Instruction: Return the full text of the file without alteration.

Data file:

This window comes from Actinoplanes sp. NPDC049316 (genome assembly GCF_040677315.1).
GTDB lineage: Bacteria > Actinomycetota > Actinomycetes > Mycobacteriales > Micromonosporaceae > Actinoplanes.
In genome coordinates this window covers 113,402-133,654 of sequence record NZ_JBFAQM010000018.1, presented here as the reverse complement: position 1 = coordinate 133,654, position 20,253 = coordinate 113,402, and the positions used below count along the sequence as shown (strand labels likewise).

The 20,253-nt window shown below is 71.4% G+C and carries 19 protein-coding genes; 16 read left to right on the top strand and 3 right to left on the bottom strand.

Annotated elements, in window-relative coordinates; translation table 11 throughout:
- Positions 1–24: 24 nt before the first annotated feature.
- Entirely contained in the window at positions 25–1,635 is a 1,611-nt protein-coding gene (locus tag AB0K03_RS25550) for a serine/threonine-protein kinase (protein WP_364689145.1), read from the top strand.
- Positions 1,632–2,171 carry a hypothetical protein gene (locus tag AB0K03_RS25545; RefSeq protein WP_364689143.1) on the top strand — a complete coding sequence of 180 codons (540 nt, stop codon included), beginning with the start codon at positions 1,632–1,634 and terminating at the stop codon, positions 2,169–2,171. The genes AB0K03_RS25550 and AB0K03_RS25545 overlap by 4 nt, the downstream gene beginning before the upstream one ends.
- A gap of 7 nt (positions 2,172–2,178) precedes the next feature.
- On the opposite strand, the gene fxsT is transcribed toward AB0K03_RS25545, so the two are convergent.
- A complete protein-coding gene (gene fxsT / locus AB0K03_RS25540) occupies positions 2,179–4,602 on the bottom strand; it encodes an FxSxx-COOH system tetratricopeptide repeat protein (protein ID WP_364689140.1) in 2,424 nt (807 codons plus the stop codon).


This window comes from Actinoplanes sp. NPDC049316 (genome assembly GCF_040677315.1).
GTDB lineage: Bacteria > Actinomycetota > Actinomycetes > Mycobacteriales > Micromonosporaceae > Actinoplanes.
In genome coordinates this window covers 113,402-133,654 of sequence record NZ_JBFAQM010000018.1, presented here as the reverse complement: position 1 = coordinate 133,654, position 20,253 = coordinate 113,402, and the positions used below count along the sequence as shown (strand labels likewise).

The 20,253-nt window shown below is 71.4% G+C and carries 19 protein-coding genes; 16 read left to right on the top strand and 3 right to left on the bottom strand.

Annotated elements, in window-relative coordinates; translation table 11 throughout:
- Positions 1–24: 24 nt before the first annotated feature.
- Entirely contained in the window at positions 25–1,635 is a 1,611-nt protein-coding gene (locus tag AB0K03_RS25550) for a serine/threonine-protein kinase (protein WP_364689145.1), read from the top strand.
- Positions 1,632–2,171 carry a hypothetical protein gene (locus tag AB0K03_RS25545; RefSeq protein WP_364689143.1) on the top strand — a complete coding sequence of 180 codons (540 nt, stop codon included), beginning with the start codon at positions 1,632–1,634 and terminating at the stop codon, positions 2,169–2,171. The genes AB0K03_RS25550 and AB0K03_RS25545 overlap by 4 nt, the downstream gene beginning before the upstream one ends.
- A gap of 7 nt (positions 2,172–2,178) precedes the next feature.
- On the opposite strand, the gene fxsT is transcribed toward AB0K03_RS25545, so the two are convergent.
- A complete protein-coding gene (gene fxsT / locus AB0K03_RS25540) occupies positions 2,179–4,602 on the bottom strand; it encodes an FxSxx-COOH system tetratricopeptide repeat protein (protein ID WP_364689140.1) in 2,424 nt (807 codons plus the stop codon).